The Killers are clear advocates of the old saying 'if it ain't broke, don't fix it', having stuck to their tried and tested formula of epic stadium pop rock since their 2004 debut, Hot Fuss.
It's one that's worked for the band, judging by how many hit singles the Las Vegas band packed into their 75minute performance at their headline slot at the iTunes Festival. What the show lacked in variety it more than made up for in huge hit singles and modern rock classics.
Supported by the deservedly-hyped Jake Bugg, whose indie image is slightly at odds with his soul influenced guitar pop sound. Sure, he's got the hair of Mile Kane or Paul Weller, but voice and emotion more akin to Plan B or Maverick Sabre. This massively talented teenager is also in some ways similar to a rock and roll Ed Sheeran - young, sensitive and rarely without an acoustic guitar - but the sound here is less sixth form rambling, more mature, vintage introspection.
The Killers scoff in the face of introspection however, when it comes to Brandon Flowers and the boys, its all about big choruses, big hits and crowd singalongs. The band open with 'Runaways', which already sounds like an old favourite, before dropping one of their biggest hits, 'Somebody Told Me' without so much as a 'hello' or a 'good evening'. Flowers' dazzling white teeth are the perfect stage prop for 'Smile Like You Mean It', while 'Spaceman', new track 'Flesh And Bone' and 'For Reasons Unknown' whizz by in a blur of synths, drums and soaring, flawless vocals from one of music's most charismatic frontmen.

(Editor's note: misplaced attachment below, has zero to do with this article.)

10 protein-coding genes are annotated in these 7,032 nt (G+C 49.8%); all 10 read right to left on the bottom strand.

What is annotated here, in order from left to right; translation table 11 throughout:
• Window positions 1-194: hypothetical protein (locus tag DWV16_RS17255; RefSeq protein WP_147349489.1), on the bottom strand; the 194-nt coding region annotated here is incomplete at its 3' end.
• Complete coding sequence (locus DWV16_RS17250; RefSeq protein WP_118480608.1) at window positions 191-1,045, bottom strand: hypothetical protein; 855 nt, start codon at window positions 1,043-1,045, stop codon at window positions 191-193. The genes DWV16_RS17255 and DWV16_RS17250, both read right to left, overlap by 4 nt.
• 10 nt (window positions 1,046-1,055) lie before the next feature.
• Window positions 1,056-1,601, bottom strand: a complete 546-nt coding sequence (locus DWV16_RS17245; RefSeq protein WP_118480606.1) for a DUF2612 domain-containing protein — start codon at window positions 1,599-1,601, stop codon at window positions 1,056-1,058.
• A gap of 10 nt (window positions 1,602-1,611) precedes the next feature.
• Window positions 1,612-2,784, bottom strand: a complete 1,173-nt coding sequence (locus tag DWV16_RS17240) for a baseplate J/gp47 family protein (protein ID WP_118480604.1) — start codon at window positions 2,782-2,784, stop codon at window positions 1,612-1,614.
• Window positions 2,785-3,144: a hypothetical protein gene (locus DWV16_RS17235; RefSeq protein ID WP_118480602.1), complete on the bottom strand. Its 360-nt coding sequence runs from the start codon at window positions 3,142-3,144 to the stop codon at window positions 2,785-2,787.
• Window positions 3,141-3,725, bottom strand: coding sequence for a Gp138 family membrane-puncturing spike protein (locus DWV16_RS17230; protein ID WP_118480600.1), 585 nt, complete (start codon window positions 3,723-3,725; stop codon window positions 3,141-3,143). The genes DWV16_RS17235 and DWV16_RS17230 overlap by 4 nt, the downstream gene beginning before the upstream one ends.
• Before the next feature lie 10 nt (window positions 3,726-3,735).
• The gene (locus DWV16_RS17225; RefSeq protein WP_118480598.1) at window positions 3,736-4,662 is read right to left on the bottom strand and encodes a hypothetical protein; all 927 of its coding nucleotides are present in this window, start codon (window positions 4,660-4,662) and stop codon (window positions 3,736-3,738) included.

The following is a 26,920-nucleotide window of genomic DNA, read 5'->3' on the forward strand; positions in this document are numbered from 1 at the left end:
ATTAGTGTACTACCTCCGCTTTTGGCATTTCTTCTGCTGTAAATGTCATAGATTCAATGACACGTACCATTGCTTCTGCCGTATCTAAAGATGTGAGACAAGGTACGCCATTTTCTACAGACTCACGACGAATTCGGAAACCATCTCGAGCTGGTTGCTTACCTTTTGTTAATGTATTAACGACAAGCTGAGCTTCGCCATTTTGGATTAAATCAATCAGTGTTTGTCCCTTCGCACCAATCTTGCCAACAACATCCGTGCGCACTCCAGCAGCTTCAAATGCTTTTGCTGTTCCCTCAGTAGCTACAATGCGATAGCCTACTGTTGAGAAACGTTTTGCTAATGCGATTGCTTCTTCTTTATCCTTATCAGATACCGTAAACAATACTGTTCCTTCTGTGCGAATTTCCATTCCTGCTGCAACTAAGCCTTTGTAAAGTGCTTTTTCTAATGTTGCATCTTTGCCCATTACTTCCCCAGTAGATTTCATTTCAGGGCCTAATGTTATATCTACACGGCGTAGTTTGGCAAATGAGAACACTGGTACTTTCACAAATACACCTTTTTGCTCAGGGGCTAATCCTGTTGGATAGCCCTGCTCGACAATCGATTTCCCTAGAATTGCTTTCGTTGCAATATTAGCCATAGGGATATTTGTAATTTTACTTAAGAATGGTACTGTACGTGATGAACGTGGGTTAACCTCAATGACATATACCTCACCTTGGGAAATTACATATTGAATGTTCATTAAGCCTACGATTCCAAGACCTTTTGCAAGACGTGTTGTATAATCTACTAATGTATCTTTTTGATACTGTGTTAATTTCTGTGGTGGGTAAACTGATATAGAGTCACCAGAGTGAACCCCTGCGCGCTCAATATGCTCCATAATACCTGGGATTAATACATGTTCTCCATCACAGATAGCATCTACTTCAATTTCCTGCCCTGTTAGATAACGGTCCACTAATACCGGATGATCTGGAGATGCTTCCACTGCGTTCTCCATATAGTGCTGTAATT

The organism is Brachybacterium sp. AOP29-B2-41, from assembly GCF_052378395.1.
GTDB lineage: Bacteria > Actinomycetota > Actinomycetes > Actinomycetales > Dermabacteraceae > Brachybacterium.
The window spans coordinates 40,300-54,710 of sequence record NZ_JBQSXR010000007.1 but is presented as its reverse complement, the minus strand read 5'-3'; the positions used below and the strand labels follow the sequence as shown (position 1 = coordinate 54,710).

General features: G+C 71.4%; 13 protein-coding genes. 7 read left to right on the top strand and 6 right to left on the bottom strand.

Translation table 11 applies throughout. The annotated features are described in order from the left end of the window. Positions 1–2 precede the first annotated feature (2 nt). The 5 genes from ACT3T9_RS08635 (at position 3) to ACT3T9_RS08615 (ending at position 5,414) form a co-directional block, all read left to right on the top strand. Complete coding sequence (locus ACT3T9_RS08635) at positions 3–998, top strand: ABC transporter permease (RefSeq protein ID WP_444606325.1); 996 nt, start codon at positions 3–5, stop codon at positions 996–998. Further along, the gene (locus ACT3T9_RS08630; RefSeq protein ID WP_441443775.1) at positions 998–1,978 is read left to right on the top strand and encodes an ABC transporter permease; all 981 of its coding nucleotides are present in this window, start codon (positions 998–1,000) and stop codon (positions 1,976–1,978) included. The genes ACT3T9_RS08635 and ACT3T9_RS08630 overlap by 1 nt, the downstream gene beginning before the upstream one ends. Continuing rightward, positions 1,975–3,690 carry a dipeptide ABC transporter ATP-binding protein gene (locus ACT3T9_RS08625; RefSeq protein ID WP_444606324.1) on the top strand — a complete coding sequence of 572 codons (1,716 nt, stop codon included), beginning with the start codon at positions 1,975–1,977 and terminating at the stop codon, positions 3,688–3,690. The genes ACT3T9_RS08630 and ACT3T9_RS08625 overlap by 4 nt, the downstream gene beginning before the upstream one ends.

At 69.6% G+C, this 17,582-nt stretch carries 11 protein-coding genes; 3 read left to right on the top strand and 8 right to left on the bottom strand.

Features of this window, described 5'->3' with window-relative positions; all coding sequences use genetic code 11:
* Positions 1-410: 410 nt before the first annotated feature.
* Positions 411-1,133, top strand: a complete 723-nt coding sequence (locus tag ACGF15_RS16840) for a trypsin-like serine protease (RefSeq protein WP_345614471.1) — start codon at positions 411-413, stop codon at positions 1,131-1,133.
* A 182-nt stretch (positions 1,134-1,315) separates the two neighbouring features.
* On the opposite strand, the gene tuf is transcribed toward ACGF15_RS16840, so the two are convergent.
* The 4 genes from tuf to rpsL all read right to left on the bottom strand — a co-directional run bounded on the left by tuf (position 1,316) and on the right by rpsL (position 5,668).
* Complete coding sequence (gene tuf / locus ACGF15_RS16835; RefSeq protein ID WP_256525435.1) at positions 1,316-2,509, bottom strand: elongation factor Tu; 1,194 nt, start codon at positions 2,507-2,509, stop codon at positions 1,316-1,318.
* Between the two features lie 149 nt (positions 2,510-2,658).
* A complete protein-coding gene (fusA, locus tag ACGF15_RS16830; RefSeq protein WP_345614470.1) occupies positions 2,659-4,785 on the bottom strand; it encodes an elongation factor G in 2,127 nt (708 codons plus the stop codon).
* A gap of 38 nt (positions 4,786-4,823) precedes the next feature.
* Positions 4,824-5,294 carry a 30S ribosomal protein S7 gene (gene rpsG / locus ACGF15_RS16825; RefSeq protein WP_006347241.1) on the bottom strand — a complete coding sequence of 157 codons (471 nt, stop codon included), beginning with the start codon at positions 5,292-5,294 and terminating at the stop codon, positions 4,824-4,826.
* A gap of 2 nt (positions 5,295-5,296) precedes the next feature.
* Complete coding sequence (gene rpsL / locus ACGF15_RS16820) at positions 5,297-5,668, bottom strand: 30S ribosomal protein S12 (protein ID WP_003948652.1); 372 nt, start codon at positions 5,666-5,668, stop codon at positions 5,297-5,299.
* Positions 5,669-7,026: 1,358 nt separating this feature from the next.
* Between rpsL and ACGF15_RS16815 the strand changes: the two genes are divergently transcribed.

Not satisfied with holding back some of their biggest hits (including 'Human', 'Mr Brightside' and 'All These Things That I've Done') for the climax of the show, the audience are treated to a massive confetti shower during the second half of 'When You Were Young'. This being The Killers however, this was no cheap stage trick. The audience were showered in personalised Killers foil - red and silver foil shaped like the lightning bolt on their Battle Born album cover and a 'K' for Killers. No one tell Ke$ha about the confetti thing - she was probably considering firing something similar (possibly from a personal cavity) during her next tour.
The band dropped just three new songs into their 75 minute performance, and in doing so showed real respect for their fans. Unlike many bands with a new album to promote, their current live show is made with the audience in mind. It's packed full of hits and big feelgood moments and fans are guaranteed to leave, not only with hits ringing in their ears, but glittery ks in their hair, pockets and handbags. It's not rock and roll unless you wake up the next day with confetti in your pants.
Below: The Killers play all the hits at London show